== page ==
Animal Stories - Ornate Wood Turtle


Animal-World Information about: Ornate Wood Turtle

   Even a well acclimated Ornate Wood Turtle can be quite shy when first approached, but it will quickly peek back out looking for a snack!
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Wendy - 2013-10-12
I just recently bought a young painted wood turtle. My only other experience has been with a russian tortoise, so I am learning the differences between the 2! 'Ribbons' has been shy, although I spend time with her hoping to warm her up to me, but she's not really eating. Twice now I've gotten her to eat part of a grape. Actually thinking about going to the store and buying her some small fishing worms. Think that'll help? I built her a 30'x60' table, and I have coconut fiber substrate and hay for her to dig in, and I am wanting to add some plants. Anyway, this past month has been a learning experience, I just hope she starts eating better. I do provide fresh dandelion, spring mix, turtle treats, and dry tortoise formula. And a large water dish. Missing anything?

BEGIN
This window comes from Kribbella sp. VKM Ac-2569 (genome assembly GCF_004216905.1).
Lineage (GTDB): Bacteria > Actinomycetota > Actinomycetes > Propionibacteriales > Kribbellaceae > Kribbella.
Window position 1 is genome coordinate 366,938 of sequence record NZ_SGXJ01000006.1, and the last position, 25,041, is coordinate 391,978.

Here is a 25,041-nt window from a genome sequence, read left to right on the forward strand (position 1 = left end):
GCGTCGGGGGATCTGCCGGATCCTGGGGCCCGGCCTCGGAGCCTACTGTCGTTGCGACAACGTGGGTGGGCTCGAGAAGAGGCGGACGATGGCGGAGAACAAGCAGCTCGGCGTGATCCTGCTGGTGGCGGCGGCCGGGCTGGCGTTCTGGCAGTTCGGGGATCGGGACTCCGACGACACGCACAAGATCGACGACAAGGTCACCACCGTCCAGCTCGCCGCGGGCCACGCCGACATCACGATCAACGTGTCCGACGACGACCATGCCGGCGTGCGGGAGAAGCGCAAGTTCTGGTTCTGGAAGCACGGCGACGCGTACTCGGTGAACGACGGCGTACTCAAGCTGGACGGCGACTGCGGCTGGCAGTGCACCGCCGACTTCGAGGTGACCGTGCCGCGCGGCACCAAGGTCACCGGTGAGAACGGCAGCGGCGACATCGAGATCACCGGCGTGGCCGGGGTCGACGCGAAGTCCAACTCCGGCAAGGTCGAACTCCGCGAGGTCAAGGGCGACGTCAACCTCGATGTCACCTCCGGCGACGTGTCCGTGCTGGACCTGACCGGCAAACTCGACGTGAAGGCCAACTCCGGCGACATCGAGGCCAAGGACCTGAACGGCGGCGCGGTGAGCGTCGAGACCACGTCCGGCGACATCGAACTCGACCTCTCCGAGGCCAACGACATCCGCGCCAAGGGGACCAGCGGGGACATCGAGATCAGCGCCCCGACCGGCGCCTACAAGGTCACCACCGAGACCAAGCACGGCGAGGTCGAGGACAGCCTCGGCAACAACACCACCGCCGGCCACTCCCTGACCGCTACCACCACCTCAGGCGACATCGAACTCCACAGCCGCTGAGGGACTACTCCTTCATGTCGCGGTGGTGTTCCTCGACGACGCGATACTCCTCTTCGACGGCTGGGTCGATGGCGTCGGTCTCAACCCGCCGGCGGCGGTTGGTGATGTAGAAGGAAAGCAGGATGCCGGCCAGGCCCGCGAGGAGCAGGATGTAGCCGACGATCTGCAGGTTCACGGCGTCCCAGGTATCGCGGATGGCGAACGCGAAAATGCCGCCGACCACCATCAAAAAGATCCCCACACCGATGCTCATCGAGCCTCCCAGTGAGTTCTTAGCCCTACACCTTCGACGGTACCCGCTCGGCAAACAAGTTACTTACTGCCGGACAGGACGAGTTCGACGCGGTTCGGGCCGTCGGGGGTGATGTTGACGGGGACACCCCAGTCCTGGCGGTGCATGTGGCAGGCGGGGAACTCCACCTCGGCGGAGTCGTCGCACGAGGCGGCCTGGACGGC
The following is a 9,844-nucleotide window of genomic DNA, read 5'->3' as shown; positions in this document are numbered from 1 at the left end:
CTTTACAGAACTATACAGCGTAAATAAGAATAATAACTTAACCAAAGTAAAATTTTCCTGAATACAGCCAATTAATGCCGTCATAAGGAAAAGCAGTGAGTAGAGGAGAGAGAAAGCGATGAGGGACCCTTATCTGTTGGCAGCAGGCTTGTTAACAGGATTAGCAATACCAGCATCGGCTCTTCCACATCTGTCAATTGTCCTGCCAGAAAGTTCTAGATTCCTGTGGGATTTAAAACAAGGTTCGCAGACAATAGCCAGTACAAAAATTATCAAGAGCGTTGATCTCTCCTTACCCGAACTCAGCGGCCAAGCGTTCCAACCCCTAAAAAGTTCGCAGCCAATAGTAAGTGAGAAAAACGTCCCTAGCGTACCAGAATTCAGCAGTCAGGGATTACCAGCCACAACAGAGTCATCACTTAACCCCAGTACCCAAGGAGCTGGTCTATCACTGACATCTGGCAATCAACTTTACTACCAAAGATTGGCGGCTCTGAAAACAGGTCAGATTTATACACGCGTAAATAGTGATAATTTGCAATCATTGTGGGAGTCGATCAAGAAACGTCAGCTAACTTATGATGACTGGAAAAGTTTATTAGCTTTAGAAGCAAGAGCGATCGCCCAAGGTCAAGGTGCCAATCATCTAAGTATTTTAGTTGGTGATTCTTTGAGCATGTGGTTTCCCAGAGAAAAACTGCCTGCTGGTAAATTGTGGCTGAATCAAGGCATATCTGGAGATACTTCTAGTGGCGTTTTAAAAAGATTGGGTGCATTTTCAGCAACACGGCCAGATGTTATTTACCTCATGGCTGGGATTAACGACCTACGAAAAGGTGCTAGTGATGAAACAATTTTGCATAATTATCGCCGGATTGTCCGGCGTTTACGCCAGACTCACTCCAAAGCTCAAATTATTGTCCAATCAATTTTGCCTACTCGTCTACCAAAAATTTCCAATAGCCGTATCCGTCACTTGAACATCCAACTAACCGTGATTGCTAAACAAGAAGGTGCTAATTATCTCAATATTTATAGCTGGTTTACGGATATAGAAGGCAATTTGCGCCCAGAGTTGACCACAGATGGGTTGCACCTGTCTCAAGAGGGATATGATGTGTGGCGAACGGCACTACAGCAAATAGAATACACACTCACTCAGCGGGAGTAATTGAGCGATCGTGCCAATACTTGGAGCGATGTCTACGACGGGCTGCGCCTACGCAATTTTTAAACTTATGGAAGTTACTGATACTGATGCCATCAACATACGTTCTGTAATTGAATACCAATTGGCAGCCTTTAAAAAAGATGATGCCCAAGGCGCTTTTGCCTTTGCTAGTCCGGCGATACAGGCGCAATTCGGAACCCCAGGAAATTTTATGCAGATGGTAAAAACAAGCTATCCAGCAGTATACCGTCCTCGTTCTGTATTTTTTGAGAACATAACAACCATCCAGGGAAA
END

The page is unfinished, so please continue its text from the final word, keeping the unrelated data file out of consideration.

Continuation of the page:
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Daisy - 2010-05-20
I have an adult wood turtle named QQ. She loved eating banana, and sometimes took some vegetable. But these days, she dislikes anything even her favorite banana. I have tried small fish and worms. But she just refuses them.

I keep QQ in a large dry glass tank with another small tan where she can swim in. The temperature is 69~78 F. The humidity is 45~50%.

Would anybody who is familiar with wood turtle give me some suggestions?

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  • Brendan - 2010-07-09
    Daisy,
    The only thing that I can get mine to eat is Blueberries. Have you tried them?
  • hur - 2013-03-16